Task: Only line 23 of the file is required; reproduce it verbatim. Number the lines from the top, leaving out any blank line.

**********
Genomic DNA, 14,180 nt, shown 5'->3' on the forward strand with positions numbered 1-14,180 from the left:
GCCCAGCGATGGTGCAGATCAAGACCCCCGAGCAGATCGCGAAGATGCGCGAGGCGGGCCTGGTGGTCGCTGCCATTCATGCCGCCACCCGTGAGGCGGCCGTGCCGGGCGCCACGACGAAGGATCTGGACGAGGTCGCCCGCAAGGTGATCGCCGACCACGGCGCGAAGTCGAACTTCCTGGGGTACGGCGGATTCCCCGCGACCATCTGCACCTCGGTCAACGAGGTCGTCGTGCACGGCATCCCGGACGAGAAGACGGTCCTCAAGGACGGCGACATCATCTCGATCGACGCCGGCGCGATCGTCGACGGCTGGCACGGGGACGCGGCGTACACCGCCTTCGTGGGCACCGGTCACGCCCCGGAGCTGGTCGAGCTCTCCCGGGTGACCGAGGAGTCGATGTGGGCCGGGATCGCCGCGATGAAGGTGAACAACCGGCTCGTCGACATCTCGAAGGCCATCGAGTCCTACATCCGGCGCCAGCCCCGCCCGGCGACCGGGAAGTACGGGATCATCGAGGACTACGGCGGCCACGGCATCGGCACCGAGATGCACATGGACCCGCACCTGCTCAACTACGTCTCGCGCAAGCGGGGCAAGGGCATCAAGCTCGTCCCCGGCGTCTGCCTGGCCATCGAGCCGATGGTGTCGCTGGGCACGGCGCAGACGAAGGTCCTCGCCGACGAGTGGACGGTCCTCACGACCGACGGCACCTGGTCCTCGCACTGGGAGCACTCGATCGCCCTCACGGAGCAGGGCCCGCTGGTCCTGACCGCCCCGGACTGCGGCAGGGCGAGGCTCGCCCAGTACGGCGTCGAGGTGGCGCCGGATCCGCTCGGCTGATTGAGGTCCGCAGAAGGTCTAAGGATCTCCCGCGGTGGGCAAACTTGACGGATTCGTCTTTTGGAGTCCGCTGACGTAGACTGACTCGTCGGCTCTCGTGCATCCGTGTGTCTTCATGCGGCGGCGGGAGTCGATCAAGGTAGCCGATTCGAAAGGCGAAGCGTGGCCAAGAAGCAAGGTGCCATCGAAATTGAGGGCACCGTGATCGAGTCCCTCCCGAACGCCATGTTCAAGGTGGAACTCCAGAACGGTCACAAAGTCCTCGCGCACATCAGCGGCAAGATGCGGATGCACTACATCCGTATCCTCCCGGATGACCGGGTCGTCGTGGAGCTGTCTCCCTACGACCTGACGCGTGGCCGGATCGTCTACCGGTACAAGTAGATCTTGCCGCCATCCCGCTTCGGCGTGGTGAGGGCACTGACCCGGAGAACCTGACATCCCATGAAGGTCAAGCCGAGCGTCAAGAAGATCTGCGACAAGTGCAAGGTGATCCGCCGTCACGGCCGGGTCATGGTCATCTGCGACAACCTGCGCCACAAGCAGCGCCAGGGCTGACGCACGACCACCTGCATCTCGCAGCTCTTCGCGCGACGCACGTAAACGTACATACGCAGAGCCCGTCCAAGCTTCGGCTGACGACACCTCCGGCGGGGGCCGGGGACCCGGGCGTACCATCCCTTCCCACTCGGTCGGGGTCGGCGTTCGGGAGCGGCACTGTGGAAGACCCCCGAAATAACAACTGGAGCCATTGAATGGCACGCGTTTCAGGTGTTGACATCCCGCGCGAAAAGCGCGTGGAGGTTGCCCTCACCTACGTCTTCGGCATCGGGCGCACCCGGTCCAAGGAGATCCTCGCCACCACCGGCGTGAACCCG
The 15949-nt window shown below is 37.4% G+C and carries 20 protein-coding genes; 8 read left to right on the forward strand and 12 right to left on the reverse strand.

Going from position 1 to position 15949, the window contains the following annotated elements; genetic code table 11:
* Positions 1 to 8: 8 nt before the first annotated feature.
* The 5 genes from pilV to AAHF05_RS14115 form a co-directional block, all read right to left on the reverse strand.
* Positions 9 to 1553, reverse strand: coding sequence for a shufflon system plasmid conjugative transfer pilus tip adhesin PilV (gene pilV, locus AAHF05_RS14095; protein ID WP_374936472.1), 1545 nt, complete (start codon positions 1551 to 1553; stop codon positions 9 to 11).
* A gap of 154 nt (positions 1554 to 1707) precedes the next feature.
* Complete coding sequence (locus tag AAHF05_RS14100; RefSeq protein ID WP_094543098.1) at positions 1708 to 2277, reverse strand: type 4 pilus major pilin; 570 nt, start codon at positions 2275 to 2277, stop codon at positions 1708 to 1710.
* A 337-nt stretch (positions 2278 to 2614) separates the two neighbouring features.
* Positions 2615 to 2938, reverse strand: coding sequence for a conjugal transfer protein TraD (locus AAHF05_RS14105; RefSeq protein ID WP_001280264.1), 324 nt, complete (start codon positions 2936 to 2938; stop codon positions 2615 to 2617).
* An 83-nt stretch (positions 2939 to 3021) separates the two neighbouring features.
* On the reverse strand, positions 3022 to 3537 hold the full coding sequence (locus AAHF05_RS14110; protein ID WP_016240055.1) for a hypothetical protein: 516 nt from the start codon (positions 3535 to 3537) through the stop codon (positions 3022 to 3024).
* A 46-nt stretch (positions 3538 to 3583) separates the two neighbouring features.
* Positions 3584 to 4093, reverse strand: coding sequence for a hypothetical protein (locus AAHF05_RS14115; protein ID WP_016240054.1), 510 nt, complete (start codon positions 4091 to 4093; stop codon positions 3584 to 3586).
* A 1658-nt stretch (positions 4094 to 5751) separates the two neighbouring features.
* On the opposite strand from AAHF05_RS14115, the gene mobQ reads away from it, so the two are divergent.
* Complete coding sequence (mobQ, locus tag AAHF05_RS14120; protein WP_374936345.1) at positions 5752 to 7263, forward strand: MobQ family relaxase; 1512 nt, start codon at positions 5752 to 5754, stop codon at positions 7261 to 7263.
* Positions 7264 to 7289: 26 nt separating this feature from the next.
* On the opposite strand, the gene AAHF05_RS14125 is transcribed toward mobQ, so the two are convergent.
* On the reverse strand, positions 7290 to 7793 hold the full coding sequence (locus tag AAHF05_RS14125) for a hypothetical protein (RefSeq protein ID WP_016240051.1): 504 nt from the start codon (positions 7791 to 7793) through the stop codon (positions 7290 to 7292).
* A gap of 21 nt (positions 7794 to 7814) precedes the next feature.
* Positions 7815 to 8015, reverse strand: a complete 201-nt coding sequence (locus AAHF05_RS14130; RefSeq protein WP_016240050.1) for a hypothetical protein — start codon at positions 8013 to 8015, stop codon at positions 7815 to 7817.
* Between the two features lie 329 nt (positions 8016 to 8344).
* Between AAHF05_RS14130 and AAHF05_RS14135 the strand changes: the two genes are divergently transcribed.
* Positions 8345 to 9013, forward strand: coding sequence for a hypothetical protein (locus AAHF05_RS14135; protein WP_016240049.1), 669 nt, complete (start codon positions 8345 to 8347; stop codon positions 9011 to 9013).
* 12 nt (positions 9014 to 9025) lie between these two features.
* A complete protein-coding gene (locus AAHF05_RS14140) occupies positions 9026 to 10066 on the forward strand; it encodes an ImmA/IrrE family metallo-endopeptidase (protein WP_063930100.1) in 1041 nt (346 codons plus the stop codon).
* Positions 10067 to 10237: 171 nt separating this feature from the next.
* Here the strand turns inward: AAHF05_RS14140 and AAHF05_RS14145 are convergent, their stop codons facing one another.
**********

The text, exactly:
* Positions 7815 to 8015, reverse strand: a complete 201-nt coding sequence (locus AAHF05_RS14130; RefSeq protein WP_016240050.1) for a hypothetical protein — start codon at positions 8013 to 8015, stop codon at positions 7815 to 7817.